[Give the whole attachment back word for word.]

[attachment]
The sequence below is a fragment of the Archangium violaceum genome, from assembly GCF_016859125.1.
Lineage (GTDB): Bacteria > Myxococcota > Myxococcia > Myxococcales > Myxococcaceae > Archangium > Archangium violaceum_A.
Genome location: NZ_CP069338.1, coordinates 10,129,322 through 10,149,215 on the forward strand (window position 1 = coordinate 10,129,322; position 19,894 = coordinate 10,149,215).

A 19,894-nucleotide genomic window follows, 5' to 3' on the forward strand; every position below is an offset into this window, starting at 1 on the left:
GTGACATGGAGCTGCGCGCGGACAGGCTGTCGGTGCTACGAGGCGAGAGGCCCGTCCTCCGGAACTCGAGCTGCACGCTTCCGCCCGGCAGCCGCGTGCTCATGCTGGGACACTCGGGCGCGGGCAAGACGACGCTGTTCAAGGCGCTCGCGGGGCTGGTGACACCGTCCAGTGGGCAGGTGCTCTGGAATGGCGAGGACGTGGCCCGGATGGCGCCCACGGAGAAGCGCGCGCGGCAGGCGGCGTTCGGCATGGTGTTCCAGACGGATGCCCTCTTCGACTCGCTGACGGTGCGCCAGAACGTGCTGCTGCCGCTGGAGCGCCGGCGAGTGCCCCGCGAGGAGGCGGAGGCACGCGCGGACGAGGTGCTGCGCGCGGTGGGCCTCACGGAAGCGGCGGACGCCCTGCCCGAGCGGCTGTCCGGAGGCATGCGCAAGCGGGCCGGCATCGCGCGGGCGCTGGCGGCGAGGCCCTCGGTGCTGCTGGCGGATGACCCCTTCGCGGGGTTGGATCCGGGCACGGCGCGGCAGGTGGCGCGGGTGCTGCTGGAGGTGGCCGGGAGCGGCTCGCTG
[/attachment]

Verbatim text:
The sequence below is a fragment of the Archangium violaceum genome, from assembly GCF_016859125.1.
Lineage (GTDB): Bacteria > Myxococcota > Myxococcia > Myxococcales > Myxococcaceae > Archangium > Archangium violaceum_A.
Genome location: NZ_CP069338.1, coordinates 10,129,322 through 10,149,215 on the forward strand (window position 1 = coordinate 10,129,322; position 19,894 = coordinate 10,149,215).

A 19,894-nucleotide genomic window follows, 5' to 3' on the forward strand; every position below is an offset into this window, starting at 1 on the left:
GTGACATGGAGCTGCGCGCGGACAGGCTGTCGGTGCTACGAGGCGAGAGGCCCGTCCTCCGGAACTCGAGCTGCACGCTTCCGCCCGGCAGCCGCGTGCTCATGCTGGGACACTCGGGCGCGGGCAAGACGACGCTGTTCAAGGCGCTCGCGGGGCTGGTGACACCGTCCAGTGGGCAGGTGCTCTGGAATGGCGAGGACGTGGCCCGGATGGCGCCCACGGAGAAGCGCGCGCGGCAGGCGGCGTTCGGCATGGTGTTCCAGACGGATGCCCTCTTCGACTCGCTGACGGTGCGCCAGAACGTGCTGCTGCCGCTGGAGCGCCGGCGAGTGCCCCGCGAGGAGGCGGAGGCACGCGCGGACGAGGTGCTGCGCGCGGTGGGCCTCACGGAAGCGGCGGACGCCCTGCCCGAGCGGCTGTCCGGAGGCATGCGCAAGCGGGCCGGCATCGCGCGGGCGCTGGCGGCGAGGCCCTCGGTGCTGCTGGCGGATGACCCCTTCGCGGGGTTGGATCCGGGCACGGCGCGGCAGGTGGCGCGGGTGCTGCTGGAGGTGGCCGGGAGCGGCTCGCTG